How to Appeal a Social Security Disability Decision

by Staff | June 24th, 2011

More than half of those who apply for Social Security Disability benefits are denied the first time around. If you disagree with the agency’s decision, you’ll want to begin the appeals process right away. Not only can it be time-consuming and confusing, but you may have to traverse four “levels” of the process before you receive the final word on the matter.

You should file your appeal in writing within 60 days of receiving your letter from the IRS. If your claim was denied for medical reasons, you can request an appeal on the agency’s website. If you have questions, you may contact your local Social Security office or allow the disability lawyers at Fleschner, Stark, Tanoos & Newlin to guide the way.

The first part of the process is called “reconsideration,” whereby someone who wasn’t involved in the original decision about your case will review all of your existing information plus any new information. You won’t usually need to be present for this.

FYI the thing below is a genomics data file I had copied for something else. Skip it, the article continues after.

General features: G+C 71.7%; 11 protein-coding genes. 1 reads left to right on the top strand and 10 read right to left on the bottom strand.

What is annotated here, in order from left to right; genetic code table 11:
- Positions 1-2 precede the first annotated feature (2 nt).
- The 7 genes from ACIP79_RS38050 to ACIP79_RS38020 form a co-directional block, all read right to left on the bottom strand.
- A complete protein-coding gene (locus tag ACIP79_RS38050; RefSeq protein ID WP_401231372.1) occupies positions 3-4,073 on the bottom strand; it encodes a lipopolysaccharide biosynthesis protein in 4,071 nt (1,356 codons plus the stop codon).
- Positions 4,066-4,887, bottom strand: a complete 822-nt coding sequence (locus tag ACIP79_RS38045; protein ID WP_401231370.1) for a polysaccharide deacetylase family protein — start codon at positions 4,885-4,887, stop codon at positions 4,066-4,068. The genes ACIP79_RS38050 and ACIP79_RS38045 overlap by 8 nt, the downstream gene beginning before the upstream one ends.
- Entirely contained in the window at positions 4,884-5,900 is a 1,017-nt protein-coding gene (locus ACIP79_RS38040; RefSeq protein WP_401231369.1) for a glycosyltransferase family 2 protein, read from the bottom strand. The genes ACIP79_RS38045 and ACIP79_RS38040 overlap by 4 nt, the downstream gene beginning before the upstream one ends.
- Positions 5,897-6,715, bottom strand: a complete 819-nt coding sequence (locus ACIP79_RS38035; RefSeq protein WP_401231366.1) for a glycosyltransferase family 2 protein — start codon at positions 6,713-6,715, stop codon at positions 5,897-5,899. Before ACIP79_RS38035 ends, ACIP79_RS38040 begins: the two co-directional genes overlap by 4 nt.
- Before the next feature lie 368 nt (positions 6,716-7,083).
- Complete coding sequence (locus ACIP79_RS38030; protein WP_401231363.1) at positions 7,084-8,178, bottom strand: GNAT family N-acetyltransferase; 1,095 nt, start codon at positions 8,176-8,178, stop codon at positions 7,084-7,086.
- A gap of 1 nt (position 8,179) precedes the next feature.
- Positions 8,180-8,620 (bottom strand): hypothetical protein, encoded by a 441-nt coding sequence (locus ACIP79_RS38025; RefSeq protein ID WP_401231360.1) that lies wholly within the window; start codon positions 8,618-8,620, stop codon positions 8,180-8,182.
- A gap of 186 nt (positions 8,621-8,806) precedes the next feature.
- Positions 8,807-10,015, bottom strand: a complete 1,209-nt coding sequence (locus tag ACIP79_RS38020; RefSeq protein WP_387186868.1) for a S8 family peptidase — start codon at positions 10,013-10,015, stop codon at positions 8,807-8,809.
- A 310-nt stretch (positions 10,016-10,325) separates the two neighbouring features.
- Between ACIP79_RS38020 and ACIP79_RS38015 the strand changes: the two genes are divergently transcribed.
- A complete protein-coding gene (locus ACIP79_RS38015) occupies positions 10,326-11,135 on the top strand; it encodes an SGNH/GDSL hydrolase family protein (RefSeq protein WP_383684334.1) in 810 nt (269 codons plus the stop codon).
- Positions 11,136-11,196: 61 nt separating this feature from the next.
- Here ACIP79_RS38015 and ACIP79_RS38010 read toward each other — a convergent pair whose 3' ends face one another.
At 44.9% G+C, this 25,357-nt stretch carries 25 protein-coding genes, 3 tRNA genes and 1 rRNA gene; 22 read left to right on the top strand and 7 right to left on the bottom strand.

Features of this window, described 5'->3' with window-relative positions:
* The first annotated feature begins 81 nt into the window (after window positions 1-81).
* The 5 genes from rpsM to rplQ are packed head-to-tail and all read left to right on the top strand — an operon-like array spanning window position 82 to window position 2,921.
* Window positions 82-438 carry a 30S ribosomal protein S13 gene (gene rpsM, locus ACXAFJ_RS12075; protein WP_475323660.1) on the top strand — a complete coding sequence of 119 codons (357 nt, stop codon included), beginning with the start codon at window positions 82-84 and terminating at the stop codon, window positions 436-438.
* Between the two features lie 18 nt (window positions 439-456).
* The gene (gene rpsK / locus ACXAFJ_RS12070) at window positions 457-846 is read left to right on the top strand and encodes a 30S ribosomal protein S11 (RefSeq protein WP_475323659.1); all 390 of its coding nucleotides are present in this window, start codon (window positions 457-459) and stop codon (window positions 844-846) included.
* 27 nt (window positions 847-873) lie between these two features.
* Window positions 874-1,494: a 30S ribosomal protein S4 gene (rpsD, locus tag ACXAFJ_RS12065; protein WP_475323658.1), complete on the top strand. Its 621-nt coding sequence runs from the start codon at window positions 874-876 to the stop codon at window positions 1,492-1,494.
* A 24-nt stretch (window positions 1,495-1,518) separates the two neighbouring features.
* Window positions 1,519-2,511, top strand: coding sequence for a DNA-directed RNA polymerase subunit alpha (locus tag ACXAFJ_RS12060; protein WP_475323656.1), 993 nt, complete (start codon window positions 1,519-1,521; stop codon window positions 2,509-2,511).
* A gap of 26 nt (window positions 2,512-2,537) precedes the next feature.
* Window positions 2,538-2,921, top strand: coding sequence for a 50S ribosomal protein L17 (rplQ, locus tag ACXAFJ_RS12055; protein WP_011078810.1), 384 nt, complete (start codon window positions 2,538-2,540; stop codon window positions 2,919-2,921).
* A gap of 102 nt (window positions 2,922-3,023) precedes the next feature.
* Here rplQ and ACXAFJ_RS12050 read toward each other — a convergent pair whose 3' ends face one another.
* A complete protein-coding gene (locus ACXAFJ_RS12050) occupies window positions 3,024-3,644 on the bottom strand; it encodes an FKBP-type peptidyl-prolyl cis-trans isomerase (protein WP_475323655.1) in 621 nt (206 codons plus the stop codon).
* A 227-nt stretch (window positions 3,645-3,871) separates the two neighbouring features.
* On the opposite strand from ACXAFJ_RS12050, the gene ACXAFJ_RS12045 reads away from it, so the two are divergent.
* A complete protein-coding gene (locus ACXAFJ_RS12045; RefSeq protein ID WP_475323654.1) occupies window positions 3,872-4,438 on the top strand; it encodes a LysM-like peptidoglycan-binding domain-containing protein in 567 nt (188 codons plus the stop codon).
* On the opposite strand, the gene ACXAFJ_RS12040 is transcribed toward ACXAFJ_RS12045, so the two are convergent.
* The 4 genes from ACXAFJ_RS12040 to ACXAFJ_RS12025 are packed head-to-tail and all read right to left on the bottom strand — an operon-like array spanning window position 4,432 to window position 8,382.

If you disagree with the reconsideration decision, you may move on to the second part of the process, which is a hearing. An administrative law judge will hold a hearing for you within 75 miles of your home. Prior to the hearing you may be asked to gather more evidence, and during the hearing the judge may ask questions of you and any witnesses you’ve brought along. It is strongly recommended that you attend this hearing. Afterwards, the judge will send you a letter telling you his or her decision.

If you are denied benefits after a hearing you may ask the Social Security Appeal Council for a review. The Appeals Council must decide whether or not to review you case, and it will then decide whether to make a judgment or to return your case to an administrative law judge for a judgment. A letter will be sent to you explaining the council’s decision.

If you disagree with the Appeals Council’s decision or if they decided not to review your case, you can file a lawsuit in federal district court. This is the final level of the appeals process.

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Do you think the appeals process is unnecessarily complicated? If you need help with your Social Security Disability benefits, contact the Social Security Disability lawyers at Fleschner, Stark, Tanoos & Newlin.

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